21 March 2013

Australian immigration authorities limited over 457 visa enforcement

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A spokesperson for the Department of Immigration and Citizenship (DIAC) has said the department is limited as to how it can detect abuse of the 457 visa scheme.

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The Department of Immigration and Citizenship has said it is limited as to how it can punish abusers of the 457 visa system.

The Australian 457 visa scheme - which allows foreign workers to live and work in Australia on a temporary basis - has dominated news in recent weeks following Immigration Minister Brendan O'Connor's announcement that he would be cracking down on abuse of the system.

The minister said that 'rorting' of the system - undercutting local workers by bringing in low paid foreign workers - was rife and he would be introducing measures to tighten the scheme's rules.

The announcement sparked an intense debate which quickly reached the office of Prime Minister Julia Gillard, who backed her minister despite criticism.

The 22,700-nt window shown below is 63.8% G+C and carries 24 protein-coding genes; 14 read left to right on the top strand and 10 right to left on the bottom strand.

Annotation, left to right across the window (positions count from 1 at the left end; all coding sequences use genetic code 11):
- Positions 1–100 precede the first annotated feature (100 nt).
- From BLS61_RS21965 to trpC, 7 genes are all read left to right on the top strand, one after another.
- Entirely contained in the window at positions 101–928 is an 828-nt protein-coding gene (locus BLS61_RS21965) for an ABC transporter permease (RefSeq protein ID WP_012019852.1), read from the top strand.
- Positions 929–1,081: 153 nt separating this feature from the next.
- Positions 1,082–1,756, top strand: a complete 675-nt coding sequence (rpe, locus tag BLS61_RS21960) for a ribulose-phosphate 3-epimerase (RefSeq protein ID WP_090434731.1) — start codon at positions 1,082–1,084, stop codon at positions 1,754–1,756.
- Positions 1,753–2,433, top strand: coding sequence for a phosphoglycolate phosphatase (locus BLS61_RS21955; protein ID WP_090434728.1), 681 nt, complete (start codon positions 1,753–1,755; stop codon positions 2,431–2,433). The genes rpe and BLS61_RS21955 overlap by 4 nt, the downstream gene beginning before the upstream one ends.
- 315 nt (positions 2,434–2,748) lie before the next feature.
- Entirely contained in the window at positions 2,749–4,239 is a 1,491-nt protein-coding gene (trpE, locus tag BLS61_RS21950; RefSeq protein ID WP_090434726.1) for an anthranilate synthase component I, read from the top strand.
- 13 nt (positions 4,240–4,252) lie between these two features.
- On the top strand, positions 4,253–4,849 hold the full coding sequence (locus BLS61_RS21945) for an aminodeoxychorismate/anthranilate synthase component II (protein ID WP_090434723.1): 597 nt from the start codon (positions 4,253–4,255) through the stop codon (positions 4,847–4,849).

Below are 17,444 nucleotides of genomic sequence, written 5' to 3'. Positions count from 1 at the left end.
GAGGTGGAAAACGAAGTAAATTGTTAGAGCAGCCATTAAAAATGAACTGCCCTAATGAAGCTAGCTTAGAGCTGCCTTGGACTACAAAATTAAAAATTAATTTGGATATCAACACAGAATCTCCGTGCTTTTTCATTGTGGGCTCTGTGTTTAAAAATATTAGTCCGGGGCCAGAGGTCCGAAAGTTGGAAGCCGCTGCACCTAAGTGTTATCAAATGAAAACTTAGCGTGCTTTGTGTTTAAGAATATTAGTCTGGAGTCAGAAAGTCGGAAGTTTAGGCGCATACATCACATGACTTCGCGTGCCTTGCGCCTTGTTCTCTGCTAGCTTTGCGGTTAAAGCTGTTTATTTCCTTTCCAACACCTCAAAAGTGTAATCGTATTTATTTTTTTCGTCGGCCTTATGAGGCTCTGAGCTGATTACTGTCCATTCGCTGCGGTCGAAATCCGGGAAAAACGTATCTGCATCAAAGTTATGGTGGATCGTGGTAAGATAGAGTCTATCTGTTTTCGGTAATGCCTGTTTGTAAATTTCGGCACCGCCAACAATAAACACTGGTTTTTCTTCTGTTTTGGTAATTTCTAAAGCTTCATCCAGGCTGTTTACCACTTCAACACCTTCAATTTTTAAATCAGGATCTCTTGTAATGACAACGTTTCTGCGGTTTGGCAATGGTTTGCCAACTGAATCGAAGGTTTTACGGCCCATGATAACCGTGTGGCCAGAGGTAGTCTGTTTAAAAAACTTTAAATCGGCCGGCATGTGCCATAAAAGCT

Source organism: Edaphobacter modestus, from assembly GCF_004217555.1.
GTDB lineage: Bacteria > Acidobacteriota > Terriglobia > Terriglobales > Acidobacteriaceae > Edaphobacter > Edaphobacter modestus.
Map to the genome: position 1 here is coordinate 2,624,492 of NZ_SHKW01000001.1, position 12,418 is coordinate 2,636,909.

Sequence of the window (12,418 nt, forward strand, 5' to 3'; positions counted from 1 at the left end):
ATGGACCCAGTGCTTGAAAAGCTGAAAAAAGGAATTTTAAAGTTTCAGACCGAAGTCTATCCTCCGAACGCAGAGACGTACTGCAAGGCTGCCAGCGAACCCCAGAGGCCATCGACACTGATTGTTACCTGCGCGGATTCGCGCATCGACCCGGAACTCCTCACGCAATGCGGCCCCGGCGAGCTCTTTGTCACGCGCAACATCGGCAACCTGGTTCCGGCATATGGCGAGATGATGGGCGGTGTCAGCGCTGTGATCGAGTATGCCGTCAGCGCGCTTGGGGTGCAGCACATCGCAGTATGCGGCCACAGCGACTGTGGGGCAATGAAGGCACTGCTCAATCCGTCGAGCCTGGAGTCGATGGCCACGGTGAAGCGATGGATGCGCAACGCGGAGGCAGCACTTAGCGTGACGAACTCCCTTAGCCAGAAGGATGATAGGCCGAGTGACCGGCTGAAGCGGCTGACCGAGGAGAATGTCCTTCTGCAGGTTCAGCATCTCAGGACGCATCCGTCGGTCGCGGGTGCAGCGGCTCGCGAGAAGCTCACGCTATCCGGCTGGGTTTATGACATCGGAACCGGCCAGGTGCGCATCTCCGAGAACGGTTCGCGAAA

The scheme's backers, which have included the federal opposition, businesses and even some state Labor Party politicians, claim the 457 visa scheme is vital in supporting the Australian economy.

However, a DIAC spokesperson has said that under current Australian immigration legislation, it is limited in how it can detect and punish abuse of the system.

"While most employees are using the subclass 457 program appropriately, the department is aware of certain employers sourcing their skilled labour from offshore in preference to recruiting or training locally,” said the spokesperson.

"This practice is at odds with the overarching intent of acting as a supplement to rather than a substitute for the Australian labour market.

"The department’s capacity to intervene in these circumstance is limited under the current legislative settings.

"Further, while the practice of engaging overseas workers ahead of Australian workers goes against the intent of the 457 program, it is not unlawful and as such the identification of employers engaging in this practice cannot be stated publicly."

The spokesperson said the department must wait until legislative changes come into effect on 1 July, 2013 to proper 'detect, act and deter behaviour which is inconsistent with the intent of the 457 program'.


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